This midtown dive has been serving its famous French ground steak burger since 1969. The cavernous space is shabby, with garish blue booths, mismatched tables and a cheap, red-wine-colored carpet, although the Coca-Cola signs and old Hollywood posters lend the place a certain panache. The beef patties are thin, but the tomato, onion and pickle accompaniment is generous. Order the wedge fries, which are greasy but good. And your kids will looove the fruit milkshakes
1930 H St., Sacramento; (916) 444-3286; nationwidefreezermeats.com
Don’t miss: Steak sandwich
LOU’S DRIVE IN
Located on busy Watt Avenue, this drive-in can be a bit noisy. But tune out the traffic and focus instead on Lou’s naughty chili cheeseburger (one gut bomb you won’t regret eating). Other popular items include hot wings, and the grilled ham and cheese sandwich. Lou’s milkshakes are famous. I savored the blackberry shake, which had chunks of sweet fruit floating in it.
6229 Watt Ave., North Highlands; (916) 332-5622
Don’t miss: Onion rings
This Elk Grove hot spot is more diner than dive. It’s got a strong 1950s vibe, from its shiny, rounded stainless steel exterior and neon signs to its cozy booths. (The Fonz would feel right at home here.) Feed the jukebox, stocked with oldies but goodies, and order a caloric bacon deluxe cheeseburger or a tuna melt, served with pungent grilled onions. Bert’s also specializes in Mexican fare, including an enormous carne asada taco platter. Milkshakes and banana splits are a big deal here; they’re made with local Gunther’s ice cream.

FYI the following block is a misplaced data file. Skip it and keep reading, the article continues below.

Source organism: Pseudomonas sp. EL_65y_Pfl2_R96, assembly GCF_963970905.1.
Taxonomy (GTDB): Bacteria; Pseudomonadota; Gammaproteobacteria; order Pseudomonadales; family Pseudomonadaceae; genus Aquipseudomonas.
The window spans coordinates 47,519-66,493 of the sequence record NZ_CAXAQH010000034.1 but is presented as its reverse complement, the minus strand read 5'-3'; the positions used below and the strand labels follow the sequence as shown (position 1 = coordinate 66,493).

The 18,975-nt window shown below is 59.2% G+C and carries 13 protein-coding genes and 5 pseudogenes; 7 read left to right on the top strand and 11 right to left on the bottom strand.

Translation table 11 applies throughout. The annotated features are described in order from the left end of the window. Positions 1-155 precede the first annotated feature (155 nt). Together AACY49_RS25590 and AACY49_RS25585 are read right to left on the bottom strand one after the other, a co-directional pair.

8972 Grant Line Road, Elk Grove; (916) 686-6622; bertsdiner.com
Don’t miss: Barbecued pork ribs
EL POLLO FELIZ
Yes, there are bars on the windows of this teeny, family-owned place. But concentrate on the satisfaction you’ll feel tucking into the incredibly moist chicken, slow-cooked right out in front of the restaurant in a big, black smoker. The appropriately named El Pollo Feliz (“The Happy Chicken”) offers the addictive fowl in combo packages or stuffed inside burritos and tacos. Service is excellent and prices are very reasonable
4717 Whitney Ave., Carmichael; (916) 485-4446
Don’t miss: Eight-piece chicken combo
MARK & MONICA’S FAMILY PIZZA